Indian River -- Whistlestop Packrafting

The south side of the Alaska Range, the Talkeetnas, the Chugach mountains, the Kenai Peninsula and the Wrangells
Post Reply
bradmeiklejohn
Posts: 136
Joined: Thu Jul 19, 2007 3:16 pm

Indian River -- Whistlestop Packrafting

Post by bradmeiklejohn » Sun Aug 09, 2009 8:23 pm

Alaska now has two whistlestop trains, the original from Talkeetna to Hurricane and a new one to Grandview. No doubt folks are figuring out that the Grandview train opens up some packrafting options.

Last year I used the Talkeetna train to access Clear Creek (aka Chunila Creek), and that trip is still one of my favorites. The train makes a perfect shuttle to Curry where you pick up an ATV trail that gets you in the alpine country above Clear Creek. After learning about the ATV trail Roman used to access the "Waikiki" section of Honolulu Creek I thought I would check out the Indian River. It looks great on the map, with a narrow, twisty canyon section.

Unfortunately, the Indian River is a dud. First off, it's more of a creek than a river, and secondly, it got trashed in the epic floods of 2006. Think "braided forest", as the creek abandoned its old channel to flow through thick forest and under giant piles of cottonwoods. It really is too bad because the alpine hiking is superb, there are some spectacular California-style granite slides and ledge drops, some decent boulder gardens, and an interesting but short canyon. If you've got a good "no-hands" roll you might even earn a beer off the many fisherman camped along the canyon.

I parked at Hurricane, found the ATV trail on the north side of Hurricane Gulch and hiked up and over a 4200' pass. I boated intermittently on the Indian between 3000' and 2000', and continuously (except for innumerable logjam portages) thereafter. I wish I could report that conditions improve below Chulitna, but they don't. I walked a dry creek bed for almost a mile waiting for the river to re-emerge from the woods. I finally made it to the Susitna and caught the train at Gold Creek back to Hurricane.

The boating is generally Class II - III, but the water was exceptionally low. One steep boulder garden through VW-bettle-sized rocks could be intense (think "Little Su") at high water. If you go despite my admonition, plan on 2 or 3 days round-trip. And remember that the whistlestop train only runs Thurs-Sun.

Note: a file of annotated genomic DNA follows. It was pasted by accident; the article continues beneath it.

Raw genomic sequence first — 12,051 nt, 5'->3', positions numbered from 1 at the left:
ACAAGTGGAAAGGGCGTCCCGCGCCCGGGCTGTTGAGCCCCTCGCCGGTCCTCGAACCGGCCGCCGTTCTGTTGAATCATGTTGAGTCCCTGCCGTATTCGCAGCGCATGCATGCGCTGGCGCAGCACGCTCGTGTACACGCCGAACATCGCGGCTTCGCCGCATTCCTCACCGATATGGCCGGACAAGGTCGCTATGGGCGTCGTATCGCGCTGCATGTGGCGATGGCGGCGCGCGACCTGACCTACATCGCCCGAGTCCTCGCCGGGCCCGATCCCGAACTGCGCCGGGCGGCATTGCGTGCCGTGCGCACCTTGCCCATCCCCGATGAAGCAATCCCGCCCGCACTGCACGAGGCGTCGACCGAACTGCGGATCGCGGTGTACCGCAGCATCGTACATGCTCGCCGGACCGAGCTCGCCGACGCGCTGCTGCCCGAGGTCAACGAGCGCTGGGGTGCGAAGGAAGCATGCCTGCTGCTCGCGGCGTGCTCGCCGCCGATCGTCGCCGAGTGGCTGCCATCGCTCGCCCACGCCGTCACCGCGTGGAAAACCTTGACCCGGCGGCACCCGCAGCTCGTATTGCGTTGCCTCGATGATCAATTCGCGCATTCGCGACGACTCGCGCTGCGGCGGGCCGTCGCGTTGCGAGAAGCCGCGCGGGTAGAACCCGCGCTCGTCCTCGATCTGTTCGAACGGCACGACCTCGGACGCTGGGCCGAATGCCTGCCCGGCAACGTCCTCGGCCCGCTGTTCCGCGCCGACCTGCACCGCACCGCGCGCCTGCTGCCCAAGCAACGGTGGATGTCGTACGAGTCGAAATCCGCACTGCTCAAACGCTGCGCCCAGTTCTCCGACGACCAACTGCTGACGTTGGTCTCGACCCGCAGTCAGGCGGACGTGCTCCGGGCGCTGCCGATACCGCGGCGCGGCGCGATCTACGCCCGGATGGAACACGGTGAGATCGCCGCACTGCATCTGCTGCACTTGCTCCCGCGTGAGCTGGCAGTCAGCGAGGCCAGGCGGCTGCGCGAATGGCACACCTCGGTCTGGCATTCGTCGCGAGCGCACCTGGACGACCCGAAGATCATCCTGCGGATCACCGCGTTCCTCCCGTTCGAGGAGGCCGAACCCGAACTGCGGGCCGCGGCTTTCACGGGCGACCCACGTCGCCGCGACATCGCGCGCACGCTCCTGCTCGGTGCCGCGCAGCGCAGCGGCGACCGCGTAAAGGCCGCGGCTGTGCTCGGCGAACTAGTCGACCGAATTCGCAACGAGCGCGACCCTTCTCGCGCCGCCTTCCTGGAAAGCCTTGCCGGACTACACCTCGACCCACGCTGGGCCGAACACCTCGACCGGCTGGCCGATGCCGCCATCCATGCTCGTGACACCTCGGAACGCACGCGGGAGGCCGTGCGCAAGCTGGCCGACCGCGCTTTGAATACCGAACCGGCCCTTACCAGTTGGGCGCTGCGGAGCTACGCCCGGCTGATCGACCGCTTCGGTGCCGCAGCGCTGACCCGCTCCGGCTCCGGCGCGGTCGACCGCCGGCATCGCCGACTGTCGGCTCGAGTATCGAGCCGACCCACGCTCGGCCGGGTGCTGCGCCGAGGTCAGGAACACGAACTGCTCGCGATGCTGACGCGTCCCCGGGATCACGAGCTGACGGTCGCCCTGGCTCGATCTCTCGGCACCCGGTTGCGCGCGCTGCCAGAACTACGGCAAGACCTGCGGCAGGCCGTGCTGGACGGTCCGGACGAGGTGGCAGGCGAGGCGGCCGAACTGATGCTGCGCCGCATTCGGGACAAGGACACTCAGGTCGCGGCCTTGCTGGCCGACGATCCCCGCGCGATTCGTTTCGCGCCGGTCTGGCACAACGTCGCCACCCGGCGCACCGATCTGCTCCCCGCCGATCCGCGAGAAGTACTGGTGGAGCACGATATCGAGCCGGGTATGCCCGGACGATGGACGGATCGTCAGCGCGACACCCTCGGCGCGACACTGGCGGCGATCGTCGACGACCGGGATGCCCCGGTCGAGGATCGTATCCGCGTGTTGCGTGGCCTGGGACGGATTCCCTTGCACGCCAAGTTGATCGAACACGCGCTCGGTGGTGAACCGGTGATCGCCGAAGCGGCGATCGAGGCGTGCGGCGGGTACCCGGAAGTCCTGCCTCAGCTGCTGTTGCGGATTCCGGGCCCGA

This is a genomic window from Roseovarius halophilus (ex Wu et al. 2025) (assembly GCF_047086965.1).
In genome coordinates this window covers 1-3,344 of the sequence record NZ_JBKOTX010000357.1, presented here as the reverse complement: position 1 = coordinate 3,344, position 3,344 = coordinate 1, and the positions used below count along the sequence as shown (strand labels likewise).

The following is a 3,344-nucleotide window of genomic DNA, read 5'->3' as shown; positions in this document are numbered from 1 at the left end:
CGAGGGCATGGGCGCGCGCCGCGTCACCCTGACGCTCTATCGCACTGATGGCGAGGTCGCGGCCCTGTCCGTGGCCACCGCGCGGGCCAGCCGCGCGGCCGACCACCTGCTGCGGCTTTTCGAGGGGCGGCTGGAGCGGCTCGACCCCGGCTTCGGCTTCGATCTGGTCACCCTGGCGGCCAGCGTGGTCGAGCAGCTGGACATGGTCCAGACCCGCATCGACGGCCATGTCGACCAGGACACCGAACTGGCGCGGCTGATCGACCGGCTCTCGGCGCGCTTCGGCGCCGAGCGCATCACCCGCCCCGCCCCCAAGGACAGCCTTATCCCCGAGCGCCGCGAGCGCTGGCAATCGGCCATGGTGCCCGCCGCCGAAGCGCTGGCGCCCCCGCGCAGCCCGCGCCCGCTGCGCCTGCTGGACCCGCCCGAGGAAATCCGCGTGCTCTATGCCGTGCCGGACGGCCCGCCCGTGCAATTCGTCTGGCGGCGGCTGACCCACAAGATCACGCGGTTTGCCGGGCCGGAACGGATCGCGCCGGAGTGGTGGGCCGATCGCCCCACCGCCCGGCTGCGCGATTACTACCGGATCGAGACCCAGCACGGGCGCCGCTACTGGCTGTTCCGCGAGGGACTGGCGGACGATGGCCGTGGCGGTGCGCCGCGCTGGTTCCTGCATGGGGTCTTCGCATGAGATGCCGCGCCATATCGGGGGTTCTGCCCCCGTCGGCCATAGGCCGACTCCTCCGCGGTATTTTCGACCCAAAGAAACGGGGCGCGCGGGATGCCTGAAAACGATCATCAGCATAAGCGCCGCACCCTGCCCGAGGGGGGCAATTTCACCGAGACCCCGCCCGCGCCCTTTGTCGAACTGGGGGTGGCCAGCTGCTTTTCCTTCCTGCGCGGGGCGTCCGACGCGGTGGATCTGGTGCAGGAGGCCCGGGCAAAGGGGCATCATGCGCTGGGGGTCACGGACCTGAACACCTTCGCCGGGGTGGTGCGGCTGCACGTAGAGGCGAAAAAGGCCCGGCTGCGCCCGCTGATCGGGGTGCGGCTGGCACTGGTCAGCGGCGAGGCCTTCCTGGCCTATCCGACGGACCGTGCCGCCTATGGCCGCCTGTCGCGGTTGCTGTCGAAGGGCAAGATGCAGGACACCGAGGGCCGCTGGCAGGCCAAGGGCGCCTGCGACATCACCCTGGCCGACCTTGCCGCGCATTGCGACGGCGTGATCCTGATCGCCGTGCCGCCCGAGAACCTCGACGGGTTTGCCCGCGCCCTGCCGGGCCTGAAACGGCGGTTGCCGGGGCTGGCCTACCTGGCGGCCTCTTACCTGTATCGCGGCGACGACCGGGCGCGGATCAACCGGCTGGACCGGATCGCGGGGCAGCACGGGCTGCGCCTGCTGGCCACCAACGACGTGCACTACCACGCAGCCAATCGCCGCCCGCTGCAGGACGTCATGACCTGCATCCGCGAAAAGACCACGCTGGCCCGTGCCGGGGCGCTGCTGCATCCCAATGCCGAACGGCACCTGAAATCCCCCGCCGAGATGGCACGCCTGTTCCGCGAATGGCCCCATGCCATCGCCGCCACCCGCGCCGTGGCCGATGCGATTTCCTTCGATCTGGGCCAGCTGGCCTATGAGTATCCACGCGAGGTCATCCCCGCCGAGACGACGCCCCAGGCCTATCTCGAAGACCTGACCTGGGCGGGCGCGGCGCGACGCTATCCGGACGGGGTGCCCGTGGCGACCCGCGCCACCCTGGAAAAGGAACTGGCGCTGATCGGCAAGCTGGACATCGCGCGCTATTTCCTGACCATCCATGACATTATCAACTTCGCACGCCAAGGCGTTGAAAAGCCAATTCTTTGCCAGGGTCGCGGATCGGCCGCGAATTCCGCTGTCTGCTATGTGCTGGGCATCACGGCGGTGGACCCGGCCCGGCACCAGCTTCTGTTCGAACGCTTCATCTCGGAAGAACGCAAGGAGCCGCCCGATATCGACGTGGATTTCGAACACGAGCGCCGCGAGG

So that one didn't work out so good, but it gave me some other ideas...

alaskacreeker
Posts: 67
Joined: Mon Dec 24, 2007 8:09 pm
Location: Anchorage, Alaska
Contact:

Re: Indian River -- Whistlestop Packrafting

Post by alaskacreeker » Tue Aug 11, 2009 4:25 pm

We ran Indian River last Friday/Saturday, took the train in to the very last point and did a short whack to the river's (more like a creek) edge. We only portaged around 2 small log jams & 1 tree. We were able to duck under 2 other large cottonwoods. Fun run but mellow and the whitewater ended pretty quick. I wouldn't really call it a canyon, just occasional cliff walls to add to the aesthetic pleasure of the trip. We found a handful of bony class II+/III- drops. High water would make this run a good time, although you'd have to portage the trees we ducked under at higher levels, but could probably paddle around the log jams. We documented the whole trip on video

http://www.youtube.com/watch?v=avSFNoXlmFk

check it out:^) had a small bear encounter too!

Timmy J.
www.alaskawhitewater.org
Timmy J.
www.alaskawhitewater.org
"Screw it, let the revolution begin..."

gregc
Posts: 14
Joined: Tue Sep 08, 2009 8:16 pm
Location: Talkeetna, Alaska

Re: Indian River -- Whistlestop Packrafting

Post by gregc » Wed Sep 09, 2009 9:09 am

Paddled the Susitna last weekend using the whistlestop train, put in at the indian river (hiked on trail from railroad tracks to susitna, less than a mile, they will drop you off right at access trail, you could use another put in like gold creek and have less hiking), then floated back to Talkeetna, camping one night along the way. It is really just a float trip, no real hiking involved, but the train allows for an easy shuttle to float a 40 mile stretch of scenic water.

Post Reply